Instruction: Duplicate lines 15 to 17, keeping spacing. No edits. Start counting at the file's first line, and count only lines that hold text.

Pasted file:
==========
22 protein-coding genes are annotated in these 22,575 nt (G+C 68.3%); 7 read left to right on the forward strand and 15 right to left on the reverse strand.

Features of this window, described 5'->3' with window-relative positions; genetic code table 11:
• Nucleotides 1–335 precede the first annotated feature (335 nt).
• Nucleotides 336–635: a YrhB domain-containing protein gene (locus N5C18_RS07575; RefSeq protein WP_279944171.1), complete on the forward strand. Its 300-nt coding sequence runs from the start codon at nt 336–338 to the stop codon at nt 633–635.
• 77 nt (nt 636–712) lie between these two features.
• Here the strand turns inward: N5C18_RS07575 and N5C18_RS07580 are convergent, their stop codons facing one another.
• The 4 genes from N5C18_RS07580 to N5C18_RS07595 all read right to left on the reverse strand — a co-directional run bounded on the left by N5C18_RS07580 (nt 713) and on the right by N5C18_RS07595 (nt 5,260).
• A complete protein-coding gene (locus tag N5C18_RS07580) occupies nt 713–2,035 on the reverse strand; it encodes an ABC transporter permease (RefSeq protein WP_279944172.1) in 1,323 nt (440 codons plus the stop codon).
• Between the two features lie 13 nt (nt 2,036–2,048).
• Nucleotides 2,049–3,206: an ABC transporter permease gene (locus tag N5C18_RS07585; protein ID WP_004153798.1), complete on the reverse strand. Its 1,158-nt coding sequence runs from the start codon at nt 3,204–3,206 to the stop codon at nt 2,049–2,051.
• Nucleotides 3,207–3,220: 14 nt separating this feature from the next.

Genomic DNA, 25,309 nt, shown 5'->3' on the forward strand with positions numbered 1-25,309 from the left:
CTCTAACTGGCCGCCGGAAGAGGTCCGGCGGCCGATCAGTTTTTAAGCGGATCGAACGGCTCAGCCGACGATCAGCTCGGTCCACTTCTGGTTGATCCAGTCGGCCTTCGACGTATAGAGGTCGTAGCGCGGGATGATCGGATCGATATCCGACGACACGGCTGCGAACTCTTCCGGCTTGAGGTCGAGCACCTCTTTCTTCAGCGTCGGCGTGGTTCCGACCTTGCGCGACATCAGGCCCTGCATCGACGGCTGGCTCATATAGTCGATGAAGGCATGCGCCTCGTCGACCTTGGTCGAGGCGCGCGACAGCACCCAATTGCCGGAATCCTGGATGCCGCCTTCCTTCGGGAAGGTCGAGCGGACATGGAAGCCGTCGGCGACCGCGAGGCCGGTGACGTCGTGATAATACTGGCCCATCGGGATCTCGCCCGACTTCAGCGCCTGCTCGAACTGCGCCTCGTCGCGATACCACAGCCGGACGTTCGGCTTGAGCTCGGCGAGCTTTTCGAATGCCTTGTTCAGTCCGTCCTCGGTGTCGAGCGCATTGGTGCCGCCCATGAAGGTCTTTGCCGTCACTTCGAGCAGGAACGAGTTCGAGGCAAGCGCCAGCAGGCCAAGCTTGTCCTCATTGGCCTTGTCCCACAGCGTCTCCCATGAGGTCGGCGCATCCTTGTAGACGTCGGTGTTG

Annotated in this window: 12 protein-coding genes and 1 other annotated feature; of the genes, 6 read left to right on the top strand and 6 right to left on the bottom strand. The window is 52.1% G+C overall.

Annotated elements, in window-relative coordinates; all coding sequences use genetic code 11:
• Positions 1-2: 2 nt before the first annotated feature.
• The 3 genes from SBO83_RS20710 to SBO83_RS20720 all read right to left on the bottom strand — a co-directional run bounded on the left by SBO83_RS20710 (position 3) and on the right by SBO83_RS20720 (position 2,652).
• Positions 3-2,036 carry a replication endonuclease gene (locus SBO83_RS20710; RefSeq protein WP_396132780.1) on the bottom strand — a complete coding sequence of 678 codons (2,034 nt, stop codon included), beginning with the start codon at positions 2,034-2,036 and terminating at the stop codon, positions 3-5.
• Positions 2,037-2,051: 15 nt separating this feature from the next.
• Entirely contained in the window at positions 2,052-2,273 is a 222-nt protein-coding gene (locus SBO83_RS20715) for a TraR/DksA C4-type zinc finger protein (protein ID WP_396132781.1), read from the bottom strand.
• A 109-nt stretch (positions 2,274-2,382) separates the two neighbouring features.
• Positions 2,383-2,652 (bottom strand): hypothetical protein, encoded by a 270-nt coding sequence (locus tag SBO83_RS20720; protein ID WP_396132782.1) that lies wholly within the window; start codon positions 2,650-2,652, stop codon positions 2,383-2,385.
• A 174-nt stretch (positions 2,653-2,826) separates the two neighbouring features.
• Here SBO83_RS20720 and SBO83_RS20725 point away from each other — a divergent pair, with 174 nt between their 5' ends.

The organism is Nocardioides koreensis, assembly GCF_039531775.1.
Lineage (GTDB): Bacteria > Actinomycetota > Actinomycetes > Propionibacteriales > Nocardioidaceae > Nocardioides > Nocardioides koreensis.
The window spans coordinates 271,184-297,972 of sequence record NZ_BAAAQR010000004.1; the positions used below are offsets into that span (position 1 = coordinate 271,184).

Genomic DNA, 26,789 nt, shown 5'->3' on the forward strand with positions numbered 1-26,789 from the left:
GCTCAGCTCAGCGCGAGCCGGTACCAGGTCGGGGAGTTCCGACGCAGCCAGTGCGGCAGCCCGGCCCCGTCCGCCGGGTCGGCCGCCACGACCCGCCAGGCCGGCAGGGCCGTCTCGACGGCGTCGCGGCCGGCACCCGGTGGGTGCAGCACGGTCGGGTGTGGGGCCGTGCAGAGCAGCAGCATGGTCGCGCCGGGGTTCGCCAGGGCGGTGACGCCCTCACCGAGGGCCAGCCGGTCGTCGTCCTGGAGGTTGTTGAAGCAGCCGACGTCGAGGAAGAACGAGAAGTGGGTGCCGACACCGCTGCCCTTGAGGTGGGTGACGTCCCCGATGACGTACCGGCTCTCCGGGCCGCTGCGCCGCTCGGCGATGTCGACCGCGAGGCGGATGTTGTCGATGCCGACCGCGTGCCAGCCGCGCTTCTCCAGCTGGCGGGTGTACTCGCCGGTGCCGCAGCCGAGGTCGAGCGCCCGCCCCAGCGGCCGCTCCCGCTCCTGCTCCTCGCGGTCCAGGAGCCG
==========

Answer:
Annotated elements, in window-relative coordinates; all coding sequences use genetic code 11:
• Positions 1-2: 2 nt before the first annotated feature.
• The 3 genes from SBO83_RS20710 to SBO83_RS20720 all read right to left on the bottom strand — a co-directional run bounded on the left by SBO83_RS20710 (position 3) and on the right by SBO83_RS20720 (position 2,652).